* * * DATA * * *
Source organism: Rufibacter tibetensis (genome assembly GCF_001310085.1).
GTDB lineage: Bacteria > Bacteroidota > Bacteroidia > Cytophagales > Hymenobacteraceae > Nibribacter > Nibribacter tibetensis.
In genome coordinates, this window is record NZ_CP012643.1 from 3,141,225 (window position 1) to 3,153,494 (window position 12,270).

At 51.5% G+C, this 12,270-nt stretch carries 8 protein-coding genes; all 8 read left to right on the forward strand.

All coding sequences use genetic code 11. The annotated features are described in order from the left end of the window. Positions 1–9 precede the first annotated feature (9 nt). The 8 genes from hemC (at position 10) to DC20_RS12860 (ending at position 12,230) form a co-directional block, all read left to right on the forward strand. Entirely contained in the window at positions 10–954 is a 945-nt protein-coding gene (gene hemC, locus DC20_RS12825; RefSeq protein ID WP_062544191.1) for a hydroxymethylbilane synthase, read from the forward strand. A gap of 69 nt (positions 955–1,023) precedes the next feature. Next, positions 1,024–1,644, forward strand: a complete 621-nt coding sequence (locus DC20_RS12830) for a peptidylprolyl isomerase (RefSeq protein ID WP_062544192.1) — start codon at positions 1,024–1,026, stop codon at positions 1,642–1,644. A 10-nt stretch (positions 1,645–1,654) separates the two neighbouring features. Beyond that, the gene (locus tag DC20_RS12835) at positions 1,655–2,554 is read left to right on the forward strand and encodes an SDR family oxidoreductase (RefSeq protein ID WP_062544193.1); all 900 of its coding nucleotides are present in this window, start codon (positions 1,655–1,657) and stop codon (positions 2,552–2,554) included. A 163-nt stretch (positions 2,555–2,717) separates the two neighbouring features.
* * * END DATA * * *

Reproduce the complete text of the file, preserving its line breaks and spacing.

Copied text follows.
Source organism: Rufibacter tibetensis (genome assembly GCF_001310085.1).
GTDB lineage: Bacteria > Bacteroidota > Bacteroidia > Cytophagales > Hymenobacteraceae > Nibribacter > Nibribacter tibetensis.
In genome coordinates, this window is record NZ_CP012643.1 from 3,141,225 (window position 1) to 3,153,494 (window position 12,270).

At 51.5% G+C, this 12,270-nt stretch carries 8 protein-coding genes; all 8 read left to right on the forward strand.

All coding sequences use genetic code 11. The annotated features are described in order from the left end of the window. Positions 1–9 precede the first annotated feature (9 nt). The 8 genes from hemC (at position 10) to DC20_RS12860 (ending at position 12,230) form a co-directional block, all read left to right on the forward strand. Entirely contained in the window at positions 10–954 is a 945-nt protein-coding gene (gene hemC, locus DC20_RS12825; RefSeq protein ID WP_062544191.1) for a hydroxymethylbilane synthase, read from the forward strand. A gap of 69 nt (positions 955–1,023) precedes the next feature. Next, positions 1,024–1,644, forward strand: a complete 621-nt coding sequence (locus DC20_RS12830) for a peptidylprolyl isomerase (RefSeq protein ID WP_062544192.1) — start codon at positions 1,024–1,026, stop codon at positions 1,642–1,644. A 10-nt stretch (positions 1,645–1,654) separates the two neighbouring features. Beyond that, the gene (locus tag DC20_RS12835) at positions 1,655–2,554 is read left to right on the forward strand and encodes an SDR family oxidoreductase (RefSeq protein ID WP_062544193.1); all 900 of its coding nucleotides are present in this window, start codon (positions 1,655–1,657) and stop codon (positions 2,552–2,554) included. A 163-nt stretch (positions 2,555–2,717) separates the two neighbouring features.